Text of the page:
Why you should move to Nantwich 

High Street, Nantwich

High Street, Nantwich – a place to meet friends - Credit: Kirsty Thompson

People have settled in Nantwich for centuries, it is mentioned in the Domesday Book and has had a market since 1500. And it's never been a more popular as a place to set up home 

One of the earliest settlements in Cheshire, Nantwich is a bustling market town that proudly celebrates its rich heritage while encouraging exciting and forward-thinking businesses to settle there.

At the southern edge of the Cheshire Plain, this vibrant hub has become one of the regions shining lights, offering residents and visitors alike a vast array of independent establishments to eat, drink and shop.

Located on the old London to Chester trading route, Nantwich is awash with culturally significant sights and listed buildings including the Nantwich aqueduct designed by Thomas Telford, and the pretty Georgian properties along the Welsh Row.

The Town Square, festooned with bunting and adorned with spectacular floral displays, is a natural meeting point and an ideal place to begin your day with coffee outside Nantwich Bookshop. 

 The town’s traditional indoor market hall opens three times a week on Tuesday, Thursday, and Saturday, welcoming local artisans and regional suppliers to display their produce.

Alongside the weekly outdoor markets, Nantwich hosts a farmer’s market on the last Saturday of the month and September 2022, sees the welcome return of the annual Nantwich Food Festival.

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In previous years, this popular foodie event has attracted more than 40,000 visitors across the three days. Considered one of the largest free-to-enter food events in the UK, Nantwich Food Festival will feature cookery demonstrations from local and celebrity chefs, live music and family-friendly street entertainment. 

The Square, Nantwich

The Square, Nantwich, a place to sit and watch the Cheshire world go by - Credit: Kirsty Thompson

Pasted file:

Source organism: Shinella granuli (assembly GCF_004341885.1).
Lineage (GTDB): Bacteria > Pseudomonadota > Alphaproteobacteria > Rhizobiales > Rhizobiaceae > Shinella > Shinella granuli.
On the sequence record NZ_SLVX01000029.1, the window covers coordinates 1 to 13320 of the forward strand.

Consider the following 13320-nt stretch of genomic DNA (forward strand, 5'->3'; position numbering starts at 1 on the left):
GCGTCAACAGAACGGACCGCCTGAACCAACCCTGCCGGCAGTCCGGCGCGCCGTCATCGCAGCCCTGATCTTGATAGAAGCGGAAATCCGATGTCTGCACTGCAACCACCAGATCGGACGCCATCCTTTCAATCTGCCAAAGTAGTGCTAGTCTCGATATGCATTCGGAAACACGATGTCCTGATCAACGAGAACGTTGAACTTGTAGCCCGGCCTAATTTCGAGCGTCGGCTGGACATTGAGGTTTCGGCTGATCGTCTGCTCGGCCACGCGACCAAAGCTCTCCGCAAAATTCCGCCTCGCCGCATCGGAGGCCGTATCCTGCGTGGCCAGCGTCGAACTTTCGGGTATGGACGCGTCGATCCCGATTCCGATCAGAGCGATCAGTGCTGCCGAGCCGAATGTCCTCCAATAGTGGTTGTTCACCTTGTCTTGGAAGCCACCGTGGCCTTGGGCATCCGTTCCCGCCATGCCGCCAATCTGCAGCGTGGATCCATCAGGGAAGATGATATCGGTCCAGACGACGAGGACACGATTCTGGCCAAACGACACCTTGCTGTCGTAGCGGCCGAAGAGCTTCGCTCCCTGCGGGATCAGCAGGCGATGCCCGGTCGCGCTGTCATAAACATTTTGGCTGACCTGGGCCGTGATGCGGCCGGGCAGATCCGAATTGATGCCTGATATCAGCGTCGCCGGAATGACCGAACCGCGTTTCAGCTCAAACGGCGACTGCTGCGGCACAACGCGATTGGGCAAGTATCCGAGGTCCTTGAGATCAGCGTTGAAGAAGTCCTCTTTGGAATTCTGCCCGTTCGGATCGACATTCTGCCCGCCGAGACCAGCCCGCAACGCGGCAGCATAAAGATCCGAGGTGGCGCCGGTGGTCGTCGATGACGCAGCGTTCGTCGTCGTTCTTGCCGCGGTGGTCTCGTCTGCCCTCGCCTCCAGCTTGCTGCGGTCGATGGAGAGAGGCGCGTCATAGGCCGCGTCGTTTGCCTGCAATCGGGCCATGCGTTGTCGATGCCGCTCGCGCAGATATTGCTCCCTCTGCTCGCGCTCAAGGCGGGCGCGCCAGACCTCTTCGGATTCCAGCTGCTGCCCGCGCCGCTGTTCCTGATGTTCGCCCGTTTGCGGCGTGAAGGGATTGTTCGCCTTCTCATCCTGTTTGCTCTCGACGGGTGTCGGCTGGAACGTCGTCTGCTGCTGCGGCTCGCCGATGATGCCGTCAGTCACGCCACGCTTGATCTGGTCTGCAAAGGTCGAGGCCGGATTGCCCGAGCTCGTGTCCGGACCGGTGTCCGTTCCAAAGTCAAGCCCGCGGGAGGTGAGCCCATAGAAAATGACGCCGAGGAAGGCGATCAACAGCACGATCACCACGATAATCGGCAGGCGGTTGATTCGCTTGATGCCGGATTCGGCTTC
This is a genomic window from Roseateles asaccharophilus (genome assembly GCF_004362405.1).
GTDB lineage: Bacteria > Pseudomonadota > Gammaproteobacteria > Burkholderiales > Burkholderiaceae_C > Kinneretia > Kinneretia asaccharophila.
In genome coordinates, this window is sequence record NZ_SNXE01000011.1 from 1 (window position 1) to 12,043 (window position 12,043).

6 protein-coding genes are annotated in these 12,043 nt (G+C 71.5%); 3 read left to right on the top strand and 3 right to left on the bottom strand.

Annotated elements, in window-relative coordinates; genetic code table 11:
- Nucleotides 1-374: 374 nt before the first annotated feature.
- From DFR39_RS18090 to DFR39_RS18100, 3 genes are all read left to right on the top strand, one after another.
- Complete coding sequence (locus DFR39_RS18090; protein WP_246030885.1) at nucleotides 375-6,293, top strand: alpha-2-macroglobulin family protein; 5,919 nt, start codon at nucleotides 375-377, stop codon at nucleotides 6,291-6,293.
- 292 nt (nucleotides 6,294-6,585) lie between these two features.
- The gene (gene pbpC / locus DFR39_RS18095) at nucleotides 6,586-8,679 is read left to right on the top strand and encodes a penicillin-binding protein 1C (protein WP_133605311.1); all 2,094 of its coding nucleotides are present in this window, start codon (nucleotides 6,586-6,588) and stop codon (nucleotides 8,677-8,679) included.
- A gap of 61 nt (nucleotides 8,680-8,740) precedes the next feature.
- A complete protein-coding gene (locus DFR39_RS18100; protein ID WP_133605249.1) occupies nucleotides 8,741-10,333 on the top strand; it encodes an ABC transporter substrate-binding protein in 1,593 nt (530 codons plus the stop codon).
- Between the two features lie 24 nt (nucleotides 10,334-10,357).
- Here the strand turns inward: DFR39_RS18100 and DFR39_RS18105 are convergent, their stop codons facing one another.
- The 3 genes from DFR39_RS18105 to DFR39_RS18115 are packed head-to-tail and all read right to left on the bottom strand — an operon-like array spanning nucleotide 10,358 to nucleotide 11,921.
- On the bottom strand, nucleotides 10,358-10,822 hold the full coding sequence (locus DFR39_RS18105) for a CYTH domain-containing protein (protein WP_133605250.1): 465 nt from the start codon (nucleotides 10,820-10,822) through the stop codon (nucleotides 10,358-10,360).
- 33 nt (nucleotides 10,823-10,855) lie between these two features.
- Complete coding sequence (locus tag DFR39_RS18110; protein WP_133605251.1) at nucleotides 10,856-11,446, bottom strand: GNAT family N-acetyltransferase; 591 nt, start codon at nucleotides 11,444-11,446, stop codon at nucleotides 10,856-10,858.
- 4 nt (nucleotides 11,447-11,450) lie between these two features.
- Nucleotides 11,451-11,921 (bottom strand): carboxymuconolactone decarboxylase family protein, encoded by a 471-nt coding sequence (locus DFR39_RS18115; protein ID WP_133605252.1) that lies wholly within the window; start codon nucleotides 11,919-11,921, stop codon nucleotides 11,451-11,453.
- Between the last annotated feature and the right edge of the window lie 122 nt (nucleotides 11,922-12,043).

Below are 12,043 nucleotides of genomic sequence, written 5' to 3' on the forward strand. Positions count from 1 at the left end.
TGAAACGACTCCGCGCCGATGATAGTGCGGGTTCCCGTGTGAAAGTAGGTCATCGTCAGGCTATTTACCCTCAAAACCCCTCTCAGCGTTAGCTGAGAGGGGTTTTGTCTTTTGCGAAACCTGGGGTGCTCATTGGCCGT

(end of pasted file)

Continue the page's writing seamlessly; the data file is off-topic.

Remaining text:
Begin with a stop at Chatwins Bakery, in the main square, opposite the imposing St Mary’s Church. Established in the town more than 100 years ago, this thriving family business continues to serve its loyal customers with sweet and savoury treats.

For great coffee, Café Cortado in Princes Court on Beam Heath Way, Café de Paris on Hospital Street and Olea on Church Lane come highly recommended.

For those seeking a child-friendly sanctuary, the Hive Café on Pepper Street has a delightful kids' corner to keep little ones entertained.

Close by, Miss Marmalades continues to delight with its famous freak shakes, homemade cakes, and vegan-friendly menu, while Nantwich institution Ginger & Pickles on Mill Street is a go-to for big brunches and dainty afternoon teas.  

The perfect Insta-friendly venues for long lunches and evening meals include Deadwood Smokehouse on Beam Street, The Townhouse on Mill Street and the stunning half-timbered fine-dining Churches Mansion. Dinner at St. Martha on Hospital Street is a slice of pure Greek heaven, and Romazzino on High Street delivers an authentic Italian menu in decadent surroundings.

For traditional pub fare, The Leopard Nantwich Tap on London Road, The Boars Head at Walgherton and The Olde Barbridge Inn on the banks of the Shropshire Union Canal close to the Barbridge Marina, do not disappoint.